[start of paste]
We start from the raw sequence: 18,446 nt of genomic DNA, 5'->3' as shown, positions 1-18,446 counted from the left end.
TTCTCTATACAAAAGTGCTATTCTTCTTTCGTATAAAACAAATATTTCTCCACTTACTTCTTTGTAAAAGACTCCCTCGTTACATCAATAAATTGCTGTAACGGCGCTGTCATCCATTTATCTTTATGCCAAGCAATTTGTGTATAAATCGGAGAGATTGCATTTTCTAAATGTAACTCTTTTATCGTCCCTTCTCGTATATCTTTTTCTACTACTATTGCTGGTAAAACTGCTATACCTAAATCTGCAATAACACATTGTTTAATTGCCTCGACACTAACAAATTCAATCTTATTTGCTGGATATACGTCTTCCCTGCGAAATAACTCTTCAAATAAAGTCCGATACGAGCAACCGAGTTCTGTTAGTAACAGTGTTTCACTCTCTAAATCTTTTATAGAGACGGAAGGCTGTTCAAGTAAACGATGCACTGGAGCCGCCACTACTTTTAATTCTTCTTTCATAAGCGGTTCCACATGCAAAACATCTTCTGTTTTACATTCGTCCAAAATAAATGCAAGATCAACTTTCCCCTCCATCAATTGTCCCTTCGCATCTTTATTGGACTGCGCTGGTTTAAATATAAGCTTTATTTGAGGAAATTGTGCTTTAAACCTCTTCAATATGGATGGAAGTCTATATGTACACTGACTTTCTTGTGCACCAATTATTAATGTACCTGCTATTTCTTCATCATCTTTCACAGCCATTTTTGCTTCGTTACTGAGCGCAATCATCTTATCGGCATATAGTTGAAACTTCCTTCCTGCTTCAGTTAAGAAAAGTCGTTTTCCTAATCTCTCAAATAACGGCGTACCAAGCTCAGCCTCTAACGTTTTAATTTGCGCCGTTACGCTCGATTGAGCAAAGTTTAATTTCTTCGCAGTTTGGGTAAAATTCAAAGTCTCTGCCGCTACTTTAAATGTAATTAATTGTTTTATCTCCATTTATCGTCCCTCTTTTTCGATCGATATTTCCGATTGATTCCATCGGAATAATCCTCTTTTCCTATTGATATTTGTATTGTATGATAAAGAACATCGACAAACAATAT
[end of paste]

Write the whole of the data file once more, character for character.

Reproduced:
We start from the raw sequence: 18,446 nt of genomic DNA, 5'->3' as shown, positions 1-18,446 counted from the left end.
TTCTCTATACAAAAGTGCTATTCTTCTTTCGTATAAAACAAATATTTCTCCACTTACTTCTTTGTAAAAGACTCCCTCGTTACATCAATAAATTGCTGTAACGGCGCTGTCATCCATTTATCTTTATGCCAAGCAATTTGTGTATAAATCGGAGAGATTGCATTTTCTAAATGTAACTCTTTTATCGTCCCTTCTCGTATATCTTTTTCTACTACTATTGCTGGTAAAACTGCTATACCTAAATCTGCAATAACACATTGTTTAATTGCCTCGACACTAACAAATTCAATCTTATTTGCTGGATATACGTCTTCCCTGCGAAATAACTCTTCAAATAAAGTCCGATACGAGCAACCGAGTTCTGTTAGTAACAGTGTTTCACTCTCTAAATCTTTTATAGAGACGGAAGGCTGTTCAAGTAAACGATGCACTGGAGCCGCCACTACTTTTAATTCTTCTTTCATAAGCGGTTCCACATGCAAAACATCTTCTGTTTTACATTCGTCCAAAATAAATGCAAGATCAACTTTCCCCTCCATCAATTGTCCCTTCGCATCTTTATTGGACTGCGCTGGTTTAAATATAAGCTTTATTTGAGGAAATTGTGCTTTAAACCTCTTCAATATGGATGGAAGTCTATATGTACACTGACTTTCTTGTGCACCAATTATTAATGTACCTGCTATTTCTTCATCATCTTTCACAGCCATTTTTGCTTCGTTACTGAGCGCAATCATCTTATCGGCATATAGTTGAAACTTCCTTCCTGCTTCAGTTAAGAAAAGTCGTTTTCCTAATCTCTCAAATAACGGCGTACCAAGCTCAGCCTCTAACGTTTTAATTTGCGCCGTTACGCTCGATTGAGCAAAGTTTAATTTCTTCGCAGTTTGGGTAAAATTCAAAGTCTCTGCCGCTACTTTAAATGTAATTAATTGTTTTATCTCCATTTATCGTCCCTCTTTTTCGATCGATATTTCCGATTGATTCCATCGGAATAATCCTCTTTTCCTATTGATATTTGTATTGTATGATAAAGAACATCGACAAACAATAT